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Shelley's Death, Part 10 to the Life & Works of
Percy Bysshe Shelley

Summer was coming, and as usual, the Shelleys sought a new place to live, a place with cool sea breezes, a place where Shelley might be inspired to write his poetry. Such a place was found and the household moved to San Terenzo, on the Bay of Spezzia. The house was called the Casa Magni.59 It stood alone on the edge of the sea under steep and wooded slopes. There were only two ways, then, to get to Casa Magni: by sea which came to the front steps or by paths that led in from Lerici on the south and from the north where there was a small fishing village, San Terenzo. The views in all directions were beautiful, however, Mary, as spectacular as it surely was, was uncomfortable with the surroundings. Claire was with them just as she mostly was from the very start. So, too, were Edward and Jane Williams. The Williamses and the Shelleys had became fast friends earlier in the year, indeed, they occupied the ground floor of where the Shelleys had lived at Pisa, Tre Palazzi. It was just shortly after they had moved into Casa Magni that news had come that the five year old Allegra, Claire's child by Byron, had died at the convent in which Byron had eventually placed her. This news had set a very sombre mood for the household.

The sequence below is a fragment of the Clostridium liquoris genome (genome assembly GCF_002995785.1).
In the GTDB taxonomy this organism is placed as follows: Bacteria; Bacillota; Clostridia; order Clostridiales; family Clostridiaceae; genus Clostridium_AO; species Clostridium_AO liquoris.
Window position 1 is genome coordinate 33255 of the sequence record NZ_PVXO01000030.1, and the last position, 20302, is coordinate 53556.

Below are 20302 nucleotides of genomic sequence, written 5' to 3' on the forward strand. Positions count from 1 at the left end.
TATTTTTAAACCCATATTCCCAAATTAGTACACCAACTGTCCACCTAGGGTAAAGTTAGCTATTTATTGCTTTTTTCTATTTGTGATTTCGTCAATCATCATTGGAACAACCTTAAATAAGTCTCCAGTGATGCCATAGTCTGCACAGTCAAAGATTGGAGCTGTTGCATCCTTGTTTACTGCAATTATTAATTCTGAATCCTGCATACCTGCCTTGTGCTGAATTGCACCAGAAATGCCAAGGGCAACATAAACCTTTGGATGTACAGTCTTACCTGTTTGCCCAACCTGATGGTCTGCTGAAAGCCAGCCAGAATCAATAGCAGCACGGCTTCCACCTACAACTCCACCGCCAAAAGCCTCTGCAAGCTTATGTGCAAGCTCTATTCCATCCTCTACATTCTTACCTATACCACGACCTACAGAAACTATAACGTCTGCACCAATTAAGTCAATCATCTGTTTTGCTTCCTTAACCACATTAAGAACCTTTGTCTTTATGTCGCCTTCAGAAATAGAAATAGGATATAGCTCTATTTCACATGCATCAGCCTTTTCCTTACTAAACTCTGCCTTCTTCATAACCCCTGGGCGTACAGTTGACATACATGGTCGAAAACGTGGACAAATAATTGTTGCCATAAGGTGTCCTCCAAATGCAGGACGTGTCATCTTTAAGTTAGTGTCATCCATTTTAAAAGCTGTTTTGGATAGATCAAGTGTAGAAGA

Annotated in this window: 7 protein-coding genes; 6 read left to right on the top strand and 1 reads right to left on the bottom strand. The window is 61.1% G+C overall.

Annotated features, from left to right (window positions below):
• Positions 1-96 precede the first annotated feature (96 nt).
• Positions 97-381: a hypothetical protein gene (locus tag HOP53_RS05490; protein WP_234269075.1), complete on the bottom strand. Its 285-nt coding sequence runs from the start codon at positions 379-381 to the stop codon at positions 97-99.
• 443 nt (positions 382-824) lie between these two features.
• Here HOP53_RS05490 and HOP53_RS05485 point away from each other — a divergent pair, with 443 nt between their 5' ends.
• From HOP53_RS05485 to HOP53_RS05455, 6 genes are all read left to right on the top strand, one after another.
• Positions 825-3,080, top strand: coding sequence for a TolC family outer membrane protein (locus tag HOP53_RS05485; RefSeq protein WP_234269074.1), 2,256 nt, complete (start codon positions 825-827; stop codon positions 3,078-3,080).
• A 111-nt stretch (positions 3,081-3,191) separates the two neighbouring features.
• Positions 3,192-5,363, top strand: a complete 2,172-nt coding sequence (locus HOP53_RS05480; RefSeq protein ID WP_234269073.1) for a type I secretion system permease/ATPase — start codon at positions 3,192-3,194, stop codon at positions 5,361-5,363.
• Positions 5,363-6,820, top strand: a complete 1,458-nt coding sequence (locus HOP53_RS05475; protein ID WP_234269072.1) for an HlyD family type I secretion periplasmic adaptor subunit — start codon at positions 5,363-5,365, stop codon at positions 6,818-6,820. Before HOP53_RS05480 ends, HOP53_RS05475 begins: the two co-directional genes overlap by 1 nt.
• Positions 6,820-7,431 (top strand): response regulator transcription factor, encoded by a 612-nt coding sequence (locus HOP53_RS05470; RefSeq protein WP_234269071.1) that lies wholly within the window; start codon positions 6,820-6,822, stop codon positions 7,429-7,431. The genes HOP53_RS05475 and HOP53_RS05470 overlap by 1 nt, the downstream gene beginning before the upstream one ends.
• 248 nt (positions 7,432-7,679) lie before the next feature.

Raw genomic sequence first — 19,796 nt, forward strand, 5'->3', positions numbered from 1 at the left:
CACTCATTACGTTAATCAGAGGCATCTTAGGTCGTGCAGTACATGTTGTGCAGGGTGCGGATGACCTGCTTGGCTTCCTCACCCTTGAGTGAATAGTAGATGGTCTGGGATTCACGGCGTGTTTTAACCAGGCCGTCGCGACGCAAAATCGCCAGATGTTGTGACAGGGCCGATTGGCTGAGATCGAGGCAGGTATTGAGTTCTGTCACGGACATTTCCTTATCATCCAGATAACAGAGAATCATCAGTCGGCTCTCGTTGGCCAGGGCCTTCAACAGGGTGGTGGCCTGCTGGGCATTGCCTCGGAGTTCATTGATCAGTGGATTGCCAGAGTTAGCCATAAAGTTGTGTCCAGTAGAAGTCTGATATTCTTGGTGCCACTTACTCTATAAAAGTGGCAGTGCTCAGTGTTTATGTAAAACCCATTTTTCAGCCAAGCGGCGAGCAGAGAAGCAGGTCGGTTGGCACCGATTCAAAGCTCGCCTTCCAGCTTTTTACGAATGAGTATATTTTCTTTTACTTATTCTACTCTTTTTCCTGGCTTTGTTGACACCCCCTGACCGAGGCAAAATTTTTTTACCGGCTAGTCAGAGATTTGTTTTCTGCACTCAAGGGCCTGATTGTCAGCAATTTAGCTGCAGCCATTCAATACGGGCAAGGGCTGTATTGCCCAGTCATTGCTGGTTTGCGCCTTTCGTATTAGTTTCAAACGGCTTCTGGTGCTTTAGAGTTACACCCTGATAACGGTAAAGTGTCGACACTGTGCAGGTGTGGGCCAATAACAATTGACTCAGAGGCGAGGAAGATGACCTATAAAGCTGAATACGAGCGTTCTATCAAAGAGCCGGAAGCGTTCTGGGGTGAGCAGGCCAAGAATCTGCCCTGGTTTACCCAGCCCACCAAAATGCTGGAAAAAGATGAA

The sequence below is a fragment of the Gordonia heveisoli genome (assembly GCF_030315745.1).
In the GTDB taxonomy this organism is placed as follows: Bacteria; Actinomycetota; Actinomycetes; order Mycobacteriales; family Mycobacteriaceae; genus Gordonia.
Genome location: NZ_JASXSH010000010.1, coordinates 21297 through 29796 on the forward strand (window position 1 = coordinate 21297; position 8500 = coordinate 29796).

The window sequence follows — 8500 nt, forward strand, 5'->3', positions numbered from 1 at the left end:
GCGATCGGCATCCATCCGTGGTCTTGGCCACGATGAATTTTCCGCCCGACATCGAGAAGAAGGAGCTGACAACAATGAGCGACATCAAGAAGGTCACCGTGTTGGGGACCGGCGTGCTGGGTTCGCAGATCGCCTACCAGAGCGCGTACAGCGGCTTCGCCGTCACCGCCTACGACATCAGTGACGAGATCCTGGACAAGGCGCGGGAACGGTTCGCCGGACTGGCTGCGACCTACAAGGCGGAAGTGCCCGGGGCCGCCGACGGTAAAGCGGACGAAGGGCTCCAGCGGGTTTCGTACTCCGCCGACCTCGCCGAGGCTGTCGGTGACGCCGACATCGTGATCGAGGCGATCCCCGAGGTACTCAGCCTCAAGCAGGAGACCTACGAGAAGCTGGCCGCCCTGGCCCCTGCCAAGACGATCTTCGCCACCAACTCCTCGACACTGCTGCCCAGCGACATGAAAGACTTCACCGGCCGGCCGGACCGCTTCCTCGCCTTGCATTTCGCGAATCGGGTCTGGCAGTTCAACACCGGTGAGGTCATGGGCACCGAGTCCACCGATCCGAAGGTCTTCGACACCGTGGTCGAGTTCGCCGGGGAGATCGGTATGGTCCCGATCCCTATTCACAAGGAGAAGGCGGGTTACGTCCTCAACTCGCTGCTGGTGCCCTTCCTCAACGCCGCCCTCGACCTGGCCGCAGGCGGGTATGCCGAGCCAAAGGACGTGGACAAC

The weeks passed at Casa Magni. Williams who had been in the navy taught Shelley how to sail.60 During this time, in June of 1822, Shelley worked on what must have been the last of his works, The Triumph. On June 15th, the Hunt family arrived in Italy, touching first at Genoa. A message had been gotten through to Shelley that his friend had, at long last, arrived. It was expected that they should soon be at Leghorn. On July 1st, Shelley and Williams set sail at Casa Magni. After a seven and half hour sail, covering a distance of approximately fifty miles going south along the coast, Shelley and Williams arrive in the Don Juan at Leghorn. The next day Shelley met Leigh Hunt. Shelley wanted to see that his literary friend with his wife and children were comfortably settled at Pisa where Byron had offered the downstairs floor of his palace for their use. Shelley could not stay long with the Hunts at Pisa. Mary had not been well and he wanted to return to her as soon as possible. On July 8th, having returned to Leghorn, Shelley set out for the return sail up the coast to Casa Magni. Trelawny was just then at Leghorn taking care of Byron's sailboat, the Bolivar. It was not Trelawny's intention to sail all the way to Casa Magni; he was, however, ready for a short sail in the larger Bolivar and to accompany the Don Juan out into the bay.61 Having sailed alongside for a period of time the crew of the Bolivar waived goodby to the Don Juan, and, coming about, made for port. Arriving back at Leghorn, Trelawny tied the Bolivar up. We now turn to Trelawny, who, in stirring prose, explained the scene and the anxiferous events thereafter.